My story begins on the east coast of the Dominican Republic. My uncle, Diomedes, is ready to embark the yola, a fragile boat, towards Puerto Rico. Along with other people, they stand waiting for the coyotes, people who help transpass the border illegally, to arrive. During the illegal embarkation, he pushed a button that recorded his experience into a cassette, like one of the woman on the yola that panic and how others felt sick. They landed on the coast of Puerto Rico in May 1982. A woman ran and alerted the Puerto Rican coast guard, which forced the others to rapidly run over the hills to be able to escape. Some were able to escape, while others were arrested. Then they separated. He then started working as a construction worker. “Se pasa mucho cuando uno llega indocumentado a un país que no es de uno,” he said describing that people go through a lot when you are undocumented on a foreign country. Although the government never offered him legal help, in 1984, he became a resident after marrying a citizen of Puerto Rico. He then arrived at New York City in 1985, where he work in a factory and then on a restaurant. “No no no, yo nunca pedí ayuda para eso, yo lo que necesitaba era aprender inglés,” he said, implying he never ask the government for legal help to obtain citizenship. Diomedes, became a citizen in 1992 after failing the test on his first try, months before. After that he was able to bring his mother and the rest of the family, including me to the U.S.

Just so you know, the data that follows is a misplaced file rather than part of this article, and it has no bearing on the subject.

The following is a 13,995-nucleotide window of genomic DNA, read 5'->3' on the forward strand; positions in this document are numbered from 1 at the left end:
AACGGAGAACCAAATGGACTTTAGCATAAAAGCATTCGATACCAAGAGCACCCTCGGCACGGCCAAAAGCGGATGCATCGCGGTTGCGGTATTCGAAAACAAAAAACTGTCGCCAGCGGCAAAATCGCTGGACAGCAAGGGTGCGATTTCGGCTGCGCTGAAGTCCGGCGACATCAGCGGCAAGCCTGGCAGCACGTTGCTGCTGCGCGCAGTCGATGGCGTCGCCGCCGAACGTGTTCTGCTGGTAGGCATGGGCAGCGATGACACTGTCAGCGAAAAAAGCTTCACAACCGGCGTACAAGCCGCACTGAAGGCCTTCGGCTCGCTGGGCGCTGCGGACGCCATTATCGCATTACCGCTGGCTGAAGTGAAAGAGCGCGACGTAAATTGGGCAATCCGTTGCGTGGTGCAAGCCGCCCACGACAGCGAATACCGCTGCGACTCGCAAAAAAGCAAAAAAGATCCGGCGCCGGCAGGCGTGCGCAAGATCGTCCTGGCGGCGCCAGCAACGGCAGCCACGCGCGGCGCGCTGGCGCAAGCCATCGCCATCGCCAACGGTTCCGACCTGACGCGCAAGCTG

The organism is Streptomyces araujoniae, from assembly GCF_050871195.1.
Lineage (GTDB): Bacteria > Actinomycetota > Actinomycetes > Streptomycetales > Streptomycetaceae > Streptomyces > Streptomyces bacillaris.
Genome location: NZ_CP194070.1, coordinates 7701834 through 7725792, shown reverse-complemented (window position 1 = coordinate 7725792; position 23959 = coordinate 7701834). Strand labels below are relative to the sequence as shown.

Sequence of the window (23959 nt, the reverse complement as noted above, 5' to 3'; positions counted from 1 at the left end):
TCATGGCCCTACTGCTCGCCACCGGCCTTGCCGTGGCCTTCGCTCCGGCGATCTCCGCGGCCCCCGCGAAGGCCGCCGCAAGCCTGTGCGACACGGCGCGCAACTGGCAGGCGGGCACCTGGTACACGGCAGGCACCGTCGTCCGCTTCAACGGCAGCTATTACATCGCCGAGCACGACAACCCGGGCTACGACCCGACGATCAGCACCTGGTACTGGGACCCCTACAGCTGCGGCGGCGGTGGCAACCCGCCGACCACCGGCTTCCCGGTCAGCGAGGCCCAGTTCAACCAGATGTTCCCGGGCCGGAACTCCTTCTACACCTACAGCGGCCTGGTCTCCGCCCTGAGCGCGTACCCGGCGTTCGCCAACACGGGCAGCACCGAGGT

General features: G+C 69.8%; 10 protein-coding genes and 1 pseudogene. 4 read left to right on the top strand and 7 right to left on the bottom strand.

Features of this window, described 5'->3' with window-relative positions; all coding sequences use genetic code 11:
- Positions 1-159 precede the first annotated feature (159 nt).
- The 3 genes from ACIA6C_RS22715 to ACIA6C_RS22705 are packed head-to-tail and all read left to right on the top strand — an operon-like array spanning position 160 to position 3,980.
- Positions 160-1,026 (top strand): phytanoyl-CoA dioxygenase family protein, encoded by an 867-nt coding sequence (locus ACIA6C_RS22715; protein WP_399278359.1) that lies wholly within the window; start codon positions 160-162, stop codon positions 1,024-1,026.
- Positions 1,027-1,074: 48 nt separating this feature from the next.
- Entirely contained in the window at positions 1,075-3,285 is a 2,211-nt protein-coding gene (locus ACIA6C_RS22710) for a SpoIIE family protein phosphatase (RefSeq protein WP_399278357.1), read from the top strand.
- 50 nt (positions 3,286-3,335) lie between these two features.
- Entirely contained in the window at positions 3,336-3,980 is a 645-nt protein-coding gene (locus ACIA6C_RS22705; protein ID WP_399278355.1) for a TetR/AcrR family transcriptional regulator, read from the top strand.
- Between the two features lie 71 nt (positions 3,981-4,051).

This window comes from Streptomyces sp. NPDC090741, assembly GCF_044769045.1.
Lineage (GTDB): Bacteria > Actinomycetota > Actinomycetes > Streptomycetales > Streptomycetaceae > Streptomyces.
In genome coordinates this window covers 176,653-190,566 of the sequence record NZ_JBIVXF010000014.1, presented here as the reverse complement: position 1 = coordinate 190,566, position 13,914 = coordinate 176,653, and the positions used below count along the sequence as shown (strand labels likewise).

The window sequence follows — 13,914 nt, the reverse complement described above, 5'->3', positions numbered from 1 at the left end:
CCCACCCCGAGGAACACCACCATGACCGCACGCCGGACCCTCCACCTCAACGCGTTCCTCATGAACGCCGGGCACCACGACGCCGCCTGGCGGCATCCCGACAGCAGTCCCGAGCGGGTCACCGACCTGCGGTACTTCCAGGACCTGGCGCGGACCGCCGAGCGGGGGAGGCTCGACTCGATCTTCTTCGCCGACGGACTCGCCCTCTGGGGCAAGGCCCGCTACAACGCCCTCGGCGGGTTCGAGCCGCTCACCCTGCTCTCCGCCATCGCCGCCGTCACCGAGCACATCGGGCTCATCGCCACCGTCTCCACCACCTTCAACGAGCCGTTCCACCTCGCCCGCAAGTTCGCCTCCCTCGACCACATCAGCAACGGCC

– Jiancarlos P.